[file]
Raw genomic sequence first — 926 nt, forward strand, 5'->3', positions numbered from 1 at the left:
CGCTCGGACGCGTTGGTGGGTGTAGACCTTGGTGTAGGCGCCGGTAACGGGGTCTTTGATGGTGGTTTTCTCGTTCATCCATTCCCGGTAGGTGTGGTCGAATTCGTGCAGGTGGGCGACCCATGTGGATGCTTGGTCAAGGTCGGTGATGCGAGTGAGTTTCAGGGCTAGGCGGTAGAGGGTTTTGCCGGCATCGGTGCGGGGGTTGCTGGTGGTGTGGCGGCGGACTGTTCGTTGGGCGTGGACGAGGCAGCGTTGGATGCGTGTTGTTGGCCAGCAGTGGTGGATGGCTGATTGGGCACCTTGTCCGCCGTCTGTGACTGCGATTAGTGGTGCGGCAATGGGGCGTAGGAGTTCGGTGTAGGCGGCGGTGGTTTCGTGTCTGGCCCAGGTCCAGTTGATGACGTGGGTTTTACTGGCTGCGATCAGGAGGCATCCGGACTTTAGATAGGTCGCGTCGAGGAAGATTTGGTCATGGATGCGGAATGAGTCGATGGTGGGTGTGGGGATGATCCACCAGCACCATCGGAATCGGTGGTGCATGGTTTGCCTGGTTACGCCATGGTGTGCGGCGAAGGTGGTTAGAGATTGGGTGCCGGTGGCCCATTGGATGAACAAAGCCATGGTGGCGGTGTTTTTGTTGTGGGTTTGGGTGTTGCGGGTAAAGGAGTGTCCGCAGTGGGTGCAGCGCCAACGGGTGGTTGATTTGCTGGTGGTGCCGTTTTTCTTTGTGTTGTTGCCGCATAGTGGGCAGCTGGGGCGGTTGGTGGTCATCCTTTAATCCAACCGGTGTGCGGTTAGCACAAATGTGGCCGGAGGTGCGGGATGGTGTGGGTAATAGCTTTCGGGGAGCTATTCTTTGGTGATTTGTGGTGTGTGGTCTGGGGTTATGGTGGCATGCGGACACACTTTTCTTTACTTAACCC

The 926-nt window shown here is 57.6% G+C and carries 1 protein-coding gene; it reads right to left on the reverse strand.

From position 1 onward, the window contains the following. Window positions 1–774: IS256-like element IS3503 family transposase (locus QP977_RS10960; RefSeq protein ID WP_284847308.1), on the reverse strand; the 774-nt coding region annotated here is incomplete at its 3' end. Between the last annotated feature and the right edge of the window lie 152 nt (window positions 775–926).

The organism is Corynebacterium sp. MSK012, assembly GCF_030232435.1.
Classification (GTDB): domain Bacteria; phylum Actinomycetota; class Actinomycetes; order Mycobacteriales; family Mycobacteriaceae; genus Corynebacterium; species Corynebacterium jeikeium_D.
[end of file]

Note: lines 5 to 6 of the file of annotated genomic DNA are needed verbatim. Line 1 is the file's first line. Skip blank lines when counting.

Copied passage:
The organism is Corynebacterium sp. MSK012, assembly GCF_030232435.1.
Classification (GTDB): domain Bacteria; phylum Actinomycetota; class Actinomycetes; order Mycobacteriales; family Mycobacteriaceae; genus Corynebacterium; species Corynebacterium jeikeium_D.